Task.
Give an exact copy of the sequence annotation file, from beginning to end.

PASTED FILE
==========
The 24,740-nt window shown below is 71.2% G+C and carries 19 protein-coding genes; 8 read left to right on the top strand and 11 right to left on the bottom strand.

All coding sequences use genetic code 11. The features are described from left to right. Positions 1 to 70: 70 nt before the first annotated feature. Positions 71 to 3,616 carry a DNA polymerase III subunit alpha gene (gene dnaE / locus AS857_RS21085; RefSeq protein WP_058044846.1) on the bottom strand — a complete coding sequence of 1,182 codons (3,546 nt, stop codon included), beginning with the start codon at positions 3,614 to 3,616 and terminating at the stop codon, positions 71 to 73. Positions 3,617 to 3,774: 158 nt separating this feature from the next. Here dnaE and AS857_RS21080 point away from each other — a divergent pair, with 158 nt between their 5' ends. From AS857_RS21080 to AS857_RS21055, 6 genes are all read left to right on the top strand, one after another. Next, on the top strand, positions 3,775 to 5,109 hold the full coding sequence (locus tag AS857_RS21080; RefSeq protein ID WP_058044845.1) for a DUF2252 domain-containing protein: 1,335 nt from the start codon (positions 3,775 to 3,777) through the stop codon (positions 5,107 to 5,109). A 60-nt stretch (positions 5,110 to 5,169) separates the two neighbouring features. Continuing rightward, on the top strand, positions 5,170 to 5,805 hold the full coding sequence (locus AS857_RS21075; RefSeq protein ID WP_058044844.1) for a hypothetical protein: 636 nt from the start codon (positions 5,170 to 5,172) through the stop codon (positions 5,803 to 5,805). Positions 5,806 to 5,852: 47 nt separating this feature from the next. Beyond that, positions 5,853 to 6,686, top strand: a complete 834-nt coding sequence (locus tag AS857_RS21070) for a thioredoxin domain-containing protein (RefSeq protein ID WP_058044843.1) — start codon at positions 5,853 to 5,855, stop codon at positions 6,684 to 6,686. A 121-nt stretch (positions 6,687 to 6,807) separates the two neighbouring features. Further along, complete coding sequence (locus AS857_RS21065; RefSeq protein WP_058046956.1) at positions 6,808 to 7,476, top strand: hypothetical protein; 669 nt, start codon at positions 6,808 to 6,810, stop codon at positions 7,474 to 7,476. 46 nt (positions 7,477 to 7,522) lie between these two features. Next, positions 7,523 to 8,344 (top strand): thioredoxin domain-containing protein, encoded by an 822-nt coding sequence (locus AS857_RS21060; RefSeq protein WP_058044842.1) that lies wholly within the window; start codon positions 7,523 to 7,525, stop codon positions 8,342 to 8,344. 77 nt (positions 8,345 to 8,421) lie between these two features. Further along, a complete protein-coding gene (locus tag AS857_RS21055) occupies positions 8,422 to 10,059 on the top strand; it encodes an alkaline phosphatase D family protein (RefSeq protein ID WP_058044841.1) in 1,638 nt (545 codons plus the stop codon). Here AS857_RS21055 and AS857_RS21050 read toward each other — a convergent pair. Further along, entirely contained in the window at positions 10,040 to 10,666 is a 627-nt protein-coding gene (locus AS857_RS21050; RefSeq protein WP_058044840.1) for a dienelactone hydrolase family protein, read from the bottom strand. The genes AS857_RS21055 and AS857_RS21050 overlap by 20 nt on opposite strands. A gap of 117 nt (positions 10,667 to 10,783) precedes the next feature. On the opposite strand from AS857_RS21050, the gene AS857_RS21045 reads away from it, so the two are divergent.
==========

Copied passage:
The 24,740-nt window shown below is 71.2% G+C and carries 19 protein-coding genes; 8 read left to right on the top strand and 11 right to left on the bottom strand.

All coding sequences use genetic code 11. The features are described from left to right. Positions 1 to 70: 70 nt before the first annotated feature. Positions 71 to 3,616 carry a DNA polymerase III subunit alpha gene (gene dnaE / locus AS857_RS21085; RefSeq protein WP_058044846.1) on the bottom strand — a complete coding sequence of 1,182 codons (3,546 nt, stop codon included), beginning with the start codon at positions 3,614 to 3,616 and terminating at the stop codon, positions 71 to 73. Positions 3,617 to 3,774: 158 nt separating this feature from the next. Here dnaE and AS857_RS21080 point away from each other — a divergent pair, with 158 nt between their 5' ends. From AS857_RS21080 to AS857_RS21055, 6 genes are all read left to right on the top strand, one after another. Next, on the top strand, positions 3,775 to 5,109 hold the full coding sequence (locus tag AS857_RS21080; RefSeq protein ID WP_058044845.1) for a DUF2252 domain-containing protein: 1,335 nt from the start codon (positions 3,775 to 3,777) through the stop codon (positions 5,107 to 5,109). A 60-nt stretch (positions 5,110 to 5,169) separates the two neighbouring features. Continuing rightward, on the top strand, positions 5,170 to 5,805 hold the full coding sequence (locus AS857_RS21075; RefSeq protein ID WP_058044844.1) for a hypothetical protein: 636 nt from the start codon (positions 5,170 to 5,172) through the stop codon (positions 5,803 to 5,805). Positions 5,806 to 5,852: 47 nt separating this feature from the next. Beyond that, positions 5,853 to 6,686, top strand: a complete 834-nt coding sequence (locus tag AS857_RS21070) for a thioredoxin domain-containing protein (RefSeq protein ID WP_058044843.1) — start codon at positions 5,853 to 5,855, stop codon at positions 6,684 to 6,686. A 121-nt stretch (positions 6,687 to 6,807) separates the two neighbouring features. Further along, complete coding sequence (locus AS857_RS21065; RefSeq protein WP_058046956.1) at positions 6,808 to 7,476, top strand: hypothetical protein; 669 nt, start codon at positions 6,808 to 6,810, stop codon at positions 7,474 to 7,476. 46 nt (positions 7,477 to 7,522) lie between these two features. Next, positions 7,523 to 8,344 (top strand): thioredoxin domain-containing protein, encoded by an 822-nt coding sequence (locus AS857_RS21060; RefSeq protein WP_058044842.1) that lies wholly within the window; start codon positions 7,523 to 7,525, stop codon positions 8,342 to 8,344. 77 nt (positions 8,345 to 8,421) lie between these two features. Further along, a complete protein-coding gene (locus tag AS857_RS21055) occupies positions 8,422 to 10,059 on the top strand; it encodes an alkaline phosphatase D family protein (RefSeq protein ID WP_058044841.1) in 1,638 nt (545 codons plus the stop codon). Here AS857_RS21055 and AS857_RS21050 read toward each other — a convergent pair. Further along, entirely contained in the window at positions 10,040 to 10,666 is a 627-nt protein-coding gene (locus AS857_RS21050; RefSeq protein WP_058044840.1) for a dienelactone hydrolase family protein, read from the bottom strand. The genes AS857_RS21055 and AS857_RS21050 overlap by 20 nt on opposite strands. A gap of 117 nt (positions 10,667 to 10,783) precedes the next feature. On the opposite strand from AS857_RS21050, the gene AS857_RS21045 reads away from it, so the two are divergent.